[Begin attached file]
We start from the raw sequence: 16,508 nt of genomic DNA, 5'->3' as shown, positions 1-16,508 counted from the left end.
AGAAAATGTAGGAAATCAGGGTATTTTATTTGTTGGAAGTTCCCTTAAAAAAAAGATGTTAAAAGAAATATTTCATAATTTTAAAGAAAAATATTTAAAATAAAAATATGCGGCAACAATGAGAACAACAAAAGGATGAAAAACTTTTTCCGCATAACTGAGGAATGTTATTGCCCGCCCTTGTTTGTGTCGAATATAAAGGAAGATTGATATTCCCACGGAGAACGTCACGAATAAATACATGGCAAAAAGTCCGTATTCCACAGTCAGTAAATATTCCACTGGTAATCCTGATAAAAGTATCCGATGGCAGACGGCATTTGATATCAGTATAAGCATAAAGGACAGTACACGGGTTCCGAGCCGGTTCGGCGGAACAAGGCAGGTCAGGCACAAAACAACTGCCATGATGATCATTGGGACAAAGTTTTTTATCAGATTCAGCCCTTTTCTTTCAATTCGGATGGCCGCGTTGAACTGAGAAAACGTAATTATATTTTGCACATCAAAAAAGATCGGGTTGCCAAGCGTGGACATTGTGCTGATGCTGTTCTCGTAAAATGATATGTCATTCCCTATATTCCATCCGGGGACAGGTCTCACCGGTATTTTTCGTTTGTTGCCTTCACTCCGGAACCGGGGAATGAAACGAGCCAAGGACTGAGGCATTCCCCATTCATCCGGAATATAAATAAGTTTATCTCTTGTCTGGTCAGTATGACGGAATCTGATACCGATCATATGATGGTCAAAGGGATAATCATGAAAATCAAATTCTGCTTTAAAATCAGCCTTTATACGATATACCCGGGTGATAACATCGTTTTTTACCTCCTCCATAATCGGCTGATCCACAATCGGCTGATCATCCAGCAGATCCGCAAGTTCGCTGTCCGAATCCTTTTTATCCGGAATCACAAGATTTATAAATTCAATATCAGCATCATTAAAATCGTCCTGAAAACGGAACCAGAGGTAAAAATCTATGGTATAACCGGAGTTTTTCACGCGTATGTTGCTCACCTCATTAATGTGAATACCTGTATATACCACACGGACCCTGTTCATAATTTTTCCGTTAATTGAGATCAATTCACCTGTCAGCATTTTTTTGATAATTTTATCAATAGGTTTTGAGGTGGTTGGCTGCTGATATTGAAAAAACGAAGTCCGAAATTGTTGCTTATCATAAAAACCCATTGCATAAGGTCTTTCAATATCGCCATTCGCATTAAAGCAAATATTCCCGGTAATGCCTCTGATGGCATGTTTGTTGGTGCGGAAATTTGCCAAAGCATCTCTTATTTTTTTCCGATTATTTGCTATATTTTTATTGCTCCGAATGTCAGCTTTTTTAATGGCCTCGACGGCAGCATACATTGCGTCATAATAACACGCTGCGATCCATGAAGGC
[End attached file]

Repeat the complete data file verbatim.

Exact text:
We start from the raw sequence: 16,508 nt of genomic DNA, 5'->3' as shown, positions 1-16,508 counted from the left end.
AGAAAATGTAGGAAATCAGGGTATTTTATTTGTTGGAAGTTCCCTTAAAAAAAAGATGTTAAAAGAAATATTTCATAATTTTAAAGAAAAATATTTAAAATAAAAATATGCGGCAACAATGAGAACAACAAAAGGATGAAAAACTTTTTCCGCATAACTGAGGAATGTTATTGCCCGCCCTTGTTTGTGTCGAATATAAAGGAAGATTGATATTCCCACGGAGAACGTCACGAATAAATACATGGCAAAAAGTCCGTATTCCACAGTCAGTAAATATTCCACTGGTAATCCTGATAAAAGTATCCGATGGCAGACGGCATTTGATATCAGTATAAGCATAAAGGACAGTACACGGGTTCCGAGCCGGTTCGGCGGAACAAGGCAGGTCAGGCACAAAACAACTGCCATGATGATCATTGGGACAAAGTTTTTTATCAGATTCAGCCCTTTTCTTTCAATTCGGATGGCCGCGTTGAACTGAGAAAACGTAATTATATTTTGCACATCAAAAAAGATCGGGTTGCCAAGCGTGGACATTGTGCTGATGCTGTTCTCGTAAAATGATATGTCATTCCCTATATTCCATCCGGGGACAGGTCTCACCGGTATTTTTCGTTTGTTGCCTTCACTCCGGAACCGGGGAATGAAACGAGCCAAGGACTGAGGCATTCCCCATTCATCCGGAATATAAATAAGTTTATCTCTTGTCTGGTCAGTATGACGGAATCTGATACCGATCATATGATGGTCAAAGGGATAATCATGAAAATCAAATTCTGCTTTAAAATCAGCCTTTATACGATATACCCGGGTGATAACATCGTTTTTTACCTCCTCCATAATCGGCTGATCCACAATCGGCTGATCATCCAGCAGATCCGCAAGTTCGCTGTCCGAATCCTTTTTATCCGGAATCACAAGATTTATAAATTCAATATCAGCATCATTAAAATCGTCCTGAAAACGGAACCAGAGGTAAAAATCTATGGTATAACCGGAGTTTTTCACGCGTATGTTGCTCACCTCATTAATGTGAATACCTGTATATACCACACGGACCCTGTTCATAATTTTTCCGTTAATTGAGATCAATTCACCTGTCAGCATTTTTTTGATAATTTTATCAATAGGTTTTGAGGTGGTTGGCTGCTGATATTGAAAAAACGAAGTCCGAAATTGTTGCTTATCATAAAAACCCATTGCATAAGGTCTTTCAATATCGCCATTCGCATTAAAGCAAATATTCCCGGTAATGCCTCTGATGGCATGTTTGTTGGTGCGGAAATTTGCCAAAGCATCTCTTATTTTTTTCCGATTATTTGCTATATTTTTATTGCTCCGAATGTCAGCTTTTTTAATGGCCTCGACGGCAGCATACATTGCGTCATAATAACACGCTGCGATCCATGAAGGC